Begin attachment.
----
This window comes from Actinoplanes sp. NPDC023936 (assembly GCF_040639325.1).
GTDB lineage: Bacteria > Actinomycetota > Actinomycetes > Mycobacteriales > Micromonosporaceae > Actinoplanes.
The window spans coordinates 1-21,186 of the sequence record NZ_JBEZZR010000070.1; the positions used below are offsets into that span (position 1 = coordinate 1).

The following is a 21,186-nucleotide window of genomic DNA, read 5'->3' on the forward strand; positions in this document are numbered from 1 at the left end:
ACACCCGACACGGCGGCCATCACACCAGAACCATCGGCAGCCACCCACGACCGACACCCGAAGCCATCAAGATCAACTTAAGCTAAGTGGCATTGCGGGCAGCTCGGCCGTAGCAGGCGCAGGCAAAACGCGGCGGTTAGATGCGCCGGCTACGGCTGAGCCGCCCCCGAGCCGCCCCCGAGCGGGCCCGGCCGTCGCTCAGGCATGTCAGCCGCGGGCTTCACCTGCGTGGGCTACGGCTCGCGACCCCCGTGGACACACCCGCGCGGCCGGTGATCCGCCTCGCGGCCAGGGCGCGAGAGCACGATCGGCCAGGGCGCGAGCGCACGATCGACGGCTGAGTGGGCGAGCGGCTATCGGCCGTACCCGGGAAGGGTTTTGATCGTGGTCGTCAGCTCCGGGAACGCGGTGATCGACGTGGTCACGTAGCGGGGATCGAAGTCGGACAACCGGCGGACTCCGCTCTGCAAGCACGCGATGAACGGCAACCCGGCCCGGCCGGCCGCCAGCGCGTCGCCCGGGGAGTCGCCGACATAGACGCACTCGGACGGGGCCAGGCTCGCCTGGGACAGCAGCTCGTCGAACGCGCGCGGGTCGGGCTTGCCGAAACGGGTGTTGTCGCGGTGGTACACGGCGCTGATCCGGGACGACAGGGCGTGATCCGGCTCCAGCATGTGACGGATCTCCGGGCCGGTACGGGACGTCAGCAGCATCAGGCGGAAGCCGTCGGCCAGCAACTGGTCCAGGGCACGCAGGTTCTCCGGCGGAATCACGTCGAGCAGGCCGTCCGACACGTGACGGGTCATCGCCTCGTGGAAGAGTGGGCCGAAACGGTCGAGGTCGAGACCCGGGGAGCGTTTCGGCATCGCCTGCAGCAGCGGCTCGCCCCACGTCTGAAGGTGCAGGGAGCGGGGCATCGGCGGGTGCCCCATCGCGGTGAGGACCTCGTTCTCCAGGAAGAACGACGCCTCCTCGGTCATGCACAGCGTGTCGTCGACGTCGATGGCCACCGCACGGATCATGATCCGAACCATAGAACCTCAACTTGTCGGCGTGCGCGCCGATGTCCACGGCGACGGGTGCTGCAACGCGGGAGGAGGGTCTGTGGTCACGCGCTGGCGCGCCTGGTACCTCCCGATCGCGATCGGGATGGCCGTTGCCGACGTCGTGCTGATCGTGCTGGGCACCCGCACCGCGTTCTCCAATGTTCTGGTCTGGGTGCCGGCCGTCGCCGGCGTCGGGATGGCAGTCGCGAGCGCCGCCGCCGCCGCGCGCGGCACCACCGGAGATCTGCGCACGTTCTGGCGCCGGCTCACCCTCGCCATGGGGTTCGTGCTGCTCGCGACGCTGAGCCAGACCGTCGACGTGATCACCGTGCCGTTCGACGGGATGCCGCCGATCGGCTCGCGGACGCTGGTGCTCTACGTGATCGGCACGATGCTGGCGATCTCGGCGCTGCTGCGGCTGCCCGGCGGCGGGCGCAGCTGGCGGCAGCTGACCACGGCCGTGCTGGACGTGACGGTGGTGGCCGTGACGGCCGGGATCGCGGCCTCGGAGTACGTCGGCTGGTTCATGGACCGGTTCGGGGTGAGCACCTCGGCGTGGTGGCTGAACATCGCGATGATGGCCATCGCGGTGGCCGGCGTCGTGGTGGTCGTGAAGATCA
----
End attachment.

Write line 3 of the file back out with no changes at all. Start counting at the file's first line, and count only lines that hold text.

The window spans coordinates 1-21,186 of the sequence record NZ_JBEZZR010000070.1; the positions used below are offsets into that span (position 1 = coordinate 1).